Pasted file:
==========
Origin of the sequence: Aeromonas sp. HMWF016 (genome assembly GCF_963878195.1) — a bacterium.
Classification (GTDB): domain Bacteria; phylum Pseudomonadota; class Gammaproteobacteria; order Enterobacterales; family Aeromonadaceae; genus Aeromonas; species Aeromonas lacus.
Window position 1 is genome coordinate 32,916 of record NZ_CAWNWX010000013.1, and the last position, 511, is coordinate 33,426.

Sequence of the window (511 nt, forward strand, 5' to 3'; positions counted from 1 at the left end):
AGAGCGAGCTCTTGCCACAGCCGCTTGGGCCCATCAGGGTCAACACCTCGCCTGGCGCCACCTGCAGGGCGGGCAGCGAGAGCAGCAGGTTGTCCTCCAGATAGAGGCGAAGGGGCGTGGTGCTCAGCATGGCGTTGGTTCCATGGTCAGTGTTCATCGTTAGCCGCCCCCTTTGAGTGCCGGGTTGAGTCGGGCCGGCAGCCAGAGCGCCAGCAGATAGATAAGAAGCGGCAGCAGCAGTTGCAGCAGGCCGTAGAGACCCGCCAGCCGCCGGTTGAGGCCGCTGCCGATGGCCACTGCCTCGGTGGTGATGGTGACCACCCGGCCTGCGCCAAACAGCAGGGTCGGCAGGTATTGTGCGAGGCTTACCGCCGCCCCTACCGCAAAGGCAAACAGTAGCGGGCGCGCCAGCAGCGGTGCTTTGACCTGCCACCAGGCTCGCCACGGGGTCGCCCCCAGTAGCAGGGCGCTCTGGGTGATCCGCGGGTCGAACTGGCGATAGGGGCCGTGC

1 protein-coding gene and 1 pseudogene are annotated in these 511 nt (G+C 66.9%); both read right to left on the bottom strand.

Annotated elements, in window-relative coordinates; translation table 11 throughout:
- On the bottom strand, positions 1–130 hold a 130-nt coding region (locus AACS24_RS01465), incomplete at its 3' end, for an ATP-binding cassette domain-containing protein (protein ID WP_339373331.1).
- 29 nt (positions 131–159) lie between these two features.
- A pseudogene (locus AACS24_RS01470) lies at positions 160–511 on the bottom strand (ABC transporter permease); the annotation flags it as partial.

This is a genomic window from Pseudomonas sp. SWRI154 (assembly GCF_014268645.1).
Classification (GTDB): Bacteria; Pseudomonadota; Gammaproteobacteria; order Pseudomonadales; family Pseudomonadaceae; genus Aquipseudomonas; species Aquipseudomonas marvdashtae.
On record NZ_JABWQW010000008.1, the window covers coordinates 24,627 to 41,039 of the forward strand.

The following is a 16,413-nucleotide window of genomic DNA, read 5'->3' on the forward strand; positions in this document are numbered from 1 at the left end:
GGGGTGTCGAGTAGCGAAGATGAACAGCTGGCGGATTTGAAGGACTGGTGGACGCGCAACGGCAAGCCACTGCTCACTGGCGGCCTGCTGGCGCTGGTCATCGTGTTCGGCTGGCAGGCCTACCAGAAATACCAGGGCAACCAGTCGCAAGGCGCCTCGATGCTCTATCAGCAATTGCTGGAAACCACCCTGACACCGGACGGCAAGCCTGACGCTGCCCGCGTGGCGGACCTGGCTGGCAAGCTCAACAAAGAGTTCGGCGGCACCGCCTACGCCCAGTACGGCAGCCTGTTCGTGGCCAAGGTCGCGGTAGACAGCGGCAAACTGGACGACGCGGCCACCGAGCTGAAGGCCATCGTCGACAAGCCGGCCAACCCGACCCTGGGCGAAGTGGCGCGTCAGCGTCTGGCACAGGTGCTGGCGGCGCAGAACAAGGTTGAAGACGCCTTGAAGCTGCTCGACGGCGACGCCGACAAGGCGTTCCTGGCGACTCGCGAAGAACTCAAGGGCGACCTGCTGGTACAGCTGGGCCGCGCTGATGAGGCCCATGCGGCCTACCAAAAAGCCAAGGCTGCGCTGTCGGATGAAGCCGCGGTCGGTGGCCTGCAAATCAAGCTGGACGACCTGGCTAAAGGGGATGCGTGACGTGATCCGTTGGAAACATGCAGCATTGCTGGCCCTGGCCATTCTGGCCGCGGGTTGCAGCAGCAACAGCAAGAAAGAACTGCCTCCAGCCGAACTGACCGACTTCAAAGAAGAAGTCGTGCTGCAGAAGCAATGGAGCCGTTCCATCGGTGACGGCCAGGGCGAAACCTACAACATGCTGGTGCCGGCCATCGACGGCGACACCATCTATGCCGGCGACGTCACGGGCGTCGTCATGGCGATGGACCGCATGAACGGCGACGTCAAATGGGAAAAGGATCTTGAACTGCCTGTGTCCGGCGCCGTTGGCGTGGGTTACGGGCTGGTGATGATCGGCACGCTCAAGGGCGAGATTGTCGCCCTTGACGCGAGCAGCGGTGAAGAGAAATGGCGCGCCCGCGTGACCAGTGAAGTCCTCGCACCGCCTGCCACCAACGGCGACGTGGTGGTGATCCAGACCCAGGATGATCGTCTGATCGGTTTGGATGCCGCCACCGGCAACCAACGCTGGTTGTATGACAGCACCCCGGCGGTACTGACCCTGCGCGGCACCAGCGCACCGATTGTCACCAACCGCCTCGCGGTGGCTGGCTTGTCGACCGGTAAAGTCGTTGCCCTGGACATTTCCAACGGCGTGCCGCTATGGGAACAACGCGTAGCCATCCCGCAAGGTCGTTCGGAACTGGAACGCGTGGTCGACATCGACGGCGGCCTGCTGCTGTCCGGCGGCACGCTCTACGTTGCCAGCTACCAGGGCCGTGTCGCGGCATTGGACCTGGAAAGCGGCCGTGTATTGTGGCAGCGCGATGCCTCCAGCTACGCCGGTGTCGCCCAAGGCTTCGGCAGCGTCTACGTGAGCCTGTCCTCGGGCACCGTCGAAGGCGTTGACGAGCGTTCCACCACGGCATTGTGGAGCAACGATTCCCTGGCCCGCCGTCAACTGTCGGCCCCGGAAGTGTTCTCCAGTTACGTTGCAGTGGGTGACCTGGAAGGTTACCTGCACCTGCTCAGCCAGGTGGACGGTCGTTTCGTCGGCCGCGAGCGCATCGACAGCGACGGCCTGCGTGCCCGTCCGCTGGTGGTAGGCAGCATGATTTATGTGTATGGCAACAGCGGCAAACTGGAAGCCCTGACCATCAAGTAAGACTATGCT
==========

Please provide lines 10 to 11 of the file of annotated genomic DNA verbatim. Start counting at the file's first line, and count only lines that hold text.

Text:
- A pseudogene (locus AACS24_RS01470) lies at positions 160–511 on the bottom strand (ABC transporter permease); the annotation flags it as partial.

This is a genomic window from Pseudomonas sp. SWRI154 (assembly GCF_014268645.1).